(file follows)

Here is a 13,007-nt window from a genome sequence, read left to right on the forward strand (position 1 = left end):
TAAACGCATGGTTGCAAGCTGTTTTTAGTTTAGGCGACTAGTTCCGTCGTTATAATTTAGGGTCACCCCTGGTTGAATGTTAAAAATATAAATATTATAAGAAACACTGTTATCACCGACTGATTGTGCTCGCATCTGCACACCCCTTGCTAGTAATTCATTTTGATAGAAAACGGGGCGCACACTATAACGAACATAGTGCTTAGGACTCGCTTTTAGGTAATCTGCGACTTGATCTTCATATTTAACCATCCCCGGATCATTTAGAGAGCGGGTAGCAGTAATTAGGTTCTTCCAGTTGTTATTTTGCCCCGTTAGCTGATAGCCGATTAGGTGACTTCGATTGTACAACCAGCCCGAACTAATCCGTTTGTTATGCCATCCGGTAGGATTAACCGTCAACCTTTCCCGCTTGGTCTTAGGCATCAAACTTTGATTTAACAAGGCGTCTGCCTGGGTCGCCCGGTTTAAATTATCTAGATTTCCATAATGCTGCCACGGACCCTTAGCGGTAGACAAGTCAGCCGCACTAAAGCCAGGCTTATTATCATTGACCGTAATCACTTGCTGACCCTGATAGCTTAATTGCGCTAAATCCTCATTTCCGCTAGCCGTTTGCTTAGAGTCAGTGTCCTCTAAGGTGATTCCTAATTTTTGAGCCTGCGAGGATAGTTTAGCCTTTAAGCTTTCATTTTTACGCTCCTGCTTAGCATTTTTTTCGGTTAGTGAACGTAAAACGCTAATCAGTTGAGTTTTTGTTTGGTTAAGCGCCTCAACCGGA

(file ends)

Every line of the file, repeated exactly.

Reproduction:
Here is a 13,007-nt window from a genome sequence, read left to right on the forward strand (position 1 = left end):
TAAACGCATGGTTGCAAGCTGTTTTTAGTTTAGGCGACTAGTTCCGTCGTTATAATTTAGGGTCACCCCTGGTTGAATGTTAAAAATATAAATATTATAAGAAACACTGTTATCACCGACTGATTGTGCTCGCATCTGCACACCCCTTGCTAGTAATTCATTTTGATAGAAAACGGGGCGCACACTATAACGAACATAGTGCTTAGGACTCGCTTTTAGGTAATCTGCGACTTGATCTTCATATTTAACCATCCCCGGATCATTTAGAGAGCGGGTAGCAGTAATTAGGTTCTTCCAGTTGTTATTTTGCCCCGTTAGCTGATAGCCGATTAGGTGACTTCGATTGTACAACCAGCCCGAACTAATCCGTTTGTTATGCCATCCGGTAGGATTAACCGTCAACCTTTCCCGCTTGGTCTTAGGCATCAAACTTTGATTTAACAAGGCGTCTGCCTGGGTCGCCCGGTTTAAATTATCTAGATTTCCATAATGCTGCCACGGACCCTTAGCGGTAGACAAGTCAGCCGCACTAAAGCCAGGCTTATTATCATTGACCGTAATCACTTGCTGACCCTGATAGCTTAATTGCGCTAAATCCTCATTTCCGCTAGCCGTTTGCTTAGAGTCAGTGTCCTCTAAGGTGATTCCTAATTTTTGAGCCTGCGAGGATAGTTTAGCCTTTAAGCTTTCATTTTTACGCTCCTGCTTAGCATTTTTTTCGGTTAGTGAACGTAAAACGCTAATCAGTTGAGTTTTTGTTTGGTTAAGCGCCTCAACCGGA